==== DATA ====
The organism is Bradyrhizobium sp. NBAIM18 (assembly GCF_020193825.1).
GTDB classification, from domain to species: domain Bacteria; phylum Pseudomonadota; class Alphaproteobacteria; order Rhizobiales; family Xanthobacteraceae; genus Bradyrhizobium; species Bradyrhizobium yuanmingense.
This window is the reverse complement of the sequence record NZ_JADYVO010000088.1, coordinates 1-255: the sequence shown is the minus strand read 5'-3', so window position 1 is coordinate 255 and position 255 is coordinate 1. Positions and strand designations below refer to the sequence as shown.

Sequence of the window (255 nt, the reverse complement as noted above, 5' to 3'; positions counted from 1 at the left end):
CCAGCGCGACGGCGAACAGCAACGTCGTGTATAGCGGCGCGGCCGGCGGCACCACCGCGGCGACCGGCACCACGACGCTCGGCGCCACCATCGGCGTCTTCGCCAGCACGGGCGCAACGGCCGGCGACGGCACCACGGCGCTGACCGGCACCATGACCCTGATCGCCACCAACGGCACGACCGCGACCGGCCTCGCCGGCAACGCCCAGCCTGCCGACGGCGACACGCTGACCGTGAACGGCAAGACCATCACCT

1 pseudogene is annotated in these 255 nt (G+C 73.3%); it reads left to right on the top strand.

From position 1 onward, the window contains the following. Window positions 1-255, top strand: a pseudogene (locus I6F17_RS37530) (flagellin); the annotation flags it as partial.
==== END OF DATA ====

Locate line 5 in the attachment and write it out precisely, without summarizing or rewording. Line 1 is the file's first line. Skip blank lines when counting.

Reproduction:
CCAGCGCGACGGCGAACAGCAACGTCGTGTATAGCGGCGCGGCCGGCGGCACCACCGCGGCGACCGGCACCACGACGCTCGGCGCCACCATCGGCGTCTTCGCCAGCACGGGCGCAACGGCCGGCGACGGCACCACGGCGCTGACCGGCACCATGACCCTGATCGCCACCAACGGCACGACCGCGACCGGCCTCGCCGGCAACGCCCAGCCTGCCGACGGCGACACGCTGACCGTGAACGGCAAGACCATCACCT